For Immediate ReleaseMay 16, 2022
Environmental group SPAWN challenged language in Countywide Plan
San Rafael, CA – After more than a decade of litigation in various courts, the County of Marin has agreed in principle to a settlement with a Marin County-based environmental nonprofit that challenged the County’s analysis of the environmental effects of the 2007 Marin Countywide Plan on endangered fish species in the San Geronimo Valley. If it is finalized, the settlement could close the book on a legal dispute that dates to 2010.
The litigation was first initiated by the Salmon Protection and Watershed Network (SPAWN), a leading advocate for the protection of marine wildlife based in Olema. In 2015, the County was ordered to perform additional analysis of the environmental effects of the 2007 Countywide Plan. In 2019, after the County adopted a supplemental environmental impact report, SPAWN joined with the Center for Biological Diversity (CBD), a nonprofit environmental group with offices in numerous states, to file a new lawsuit, alleging the County’s supplemental analysis remained inadequate.
In 2021, Judge Andrew Sweet of the Marin County Superior Court found that the County’s environmental analysis was still flawed because, in part, the County had not sufficiently justified its decision to defer adoption of an ordinance that would protect the stream conservation area (SCA) in the San Geronimo Valley.
The County appealed Judge Sweet’s ruling, and that appeal remains pending. But over the past year, the County’s Community Development Agency (CDA) has separately moved forward with its development of an SCA ordinance to protect the health of streams and habitat for the endangered coho salmon and steelhead trout in the San Geronimo Valley, consistent with riparian protection policies from the Countywide Plan and environmental reports. CDA's efforts have included outreach to numerous stakeholders as well as a series of public meetings, culminating in a December 2021 hearing at the Marin County Planning Commission to consider a draft SCA ordinance.
The settlement framework announced May 16 lists the terms of an SCA ordinance that largely aligns with the one considered by the Marin County Planning Commission on December 13, 2021, but with some modifications to clarify terminology and expand development restrictions in the ordinance. The settlement is contingent on the Board of Supervisors adopting an SCA ordinance containing these terms after receiving input from the public. A revised SCA ordinance will be considered by the Planning Commission at a meeting set for June 13, and then by the Marin County Board of Supervisors at a meeting set for July 19. If the Supervisors adopt an ordinance with terms that are not consistent with the settlement framework, the settlement will not go forward, and the litigation will continue.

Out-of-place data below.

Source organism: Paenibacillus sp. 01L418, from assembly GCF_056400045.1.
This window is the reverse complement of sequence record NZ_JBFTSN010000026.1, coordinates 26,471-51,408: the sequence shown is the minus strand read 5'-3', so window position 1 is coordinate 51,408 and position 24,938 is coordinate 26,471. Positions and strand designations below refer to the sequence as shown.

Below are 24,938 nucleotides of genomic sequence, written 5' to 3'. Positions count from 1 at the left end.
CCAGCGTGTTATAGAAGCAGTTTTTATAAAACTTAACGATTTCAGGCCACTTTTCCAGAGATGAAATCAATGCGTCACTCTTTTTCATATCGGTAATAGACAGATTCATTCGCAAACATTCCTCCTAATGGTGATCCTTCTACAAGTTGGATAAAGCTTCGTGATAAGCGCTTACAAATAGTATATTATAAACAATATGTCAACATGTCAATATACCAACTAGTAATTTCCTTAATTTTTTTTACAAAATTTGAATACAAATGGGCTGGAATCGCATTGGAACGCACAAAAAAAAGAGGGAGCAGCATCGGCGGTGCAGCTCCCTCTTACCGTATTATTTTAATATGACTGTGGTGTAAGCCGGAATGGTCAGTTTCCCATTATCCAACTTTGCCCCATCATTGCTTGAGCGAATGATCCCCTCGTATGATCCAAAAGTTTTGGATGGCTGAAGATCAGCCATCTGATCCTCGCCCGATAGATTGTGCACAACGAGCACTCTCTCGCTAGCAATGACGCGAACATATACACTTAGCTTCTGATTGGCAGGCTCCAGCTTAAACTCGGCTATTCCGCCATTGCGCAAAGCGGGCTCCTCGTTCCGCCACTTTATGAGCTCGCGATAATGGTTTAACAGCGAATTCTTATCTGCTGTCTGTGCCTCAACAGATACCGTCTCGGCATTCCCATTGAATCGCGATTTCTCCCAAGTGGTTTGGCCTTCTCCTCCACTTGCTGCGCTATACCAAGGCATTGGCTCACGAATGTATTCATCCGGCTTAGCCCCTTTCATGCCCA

“The settlement provides the opportunity to incorporate meaningful amendments to the draft SCA ordinance that strives to balance the goals of improving habitat protection with the ability for residents to maintain their properties and undertake modest improvements,” said Tom Lai, CDA Director.
The settlement, if finalized, would also require the County take other steps not associated with the SCA ordinance and intended to balance the interests of property owners in the San Geronimo Valley with the need to protect important habitat. Those include the creation of a mechanism to accept anonymous complaints related to SCA ordinance violations, expanded enforcement capacity for SCA ordinance violations, and the creation of a voluntary pilot program for inspecting properties in the area for SCA ordinance violations at the time they are sold. Separately, the County would also be required to pay $240,000 to resolve SPAWN’s and CBD’s demand for attorneys’ fees and costs in connection with the case. If the settlement is finalized, SPAWN and CBD would dismiss their claims against the County and release the County from all California Environmental Quality Act (CEQA) claims arising from adoption of the 2007 Countywide Plan and associated environmental reviews, as well as all CEQA claims arising from the adoption of the SCA ordinance.
“It’s time to heal and move forward as it is in the interest of everyone to have the cloud of litigation lifted and have clarity and certainty around the rules for what can and cannot be done along our protected streams and waterways in San Geronimo Valley,” said Board of Supervisors President Katie Rice.
Marin CDA administers building and zoning regulations that protect public safety and the environment. CDA staff plans to post a revised draft SCA ordinance on the County website and begin planning for the public hearings before the Planning Commission and Board of Supervisors. Should the Planning Commission recommend the revisions at its June 13 hearing, the ordinance would be placed on a Board of Supervisors agenda for July 19.
Brian WashingtonCounty CounselOffice of the County Counsel
Marin County Civic Center3501 Civic Center DriveSan Rafael, CA 94903(415) 473-6117Email: Brian Washingtonwww.marincounty.org/cl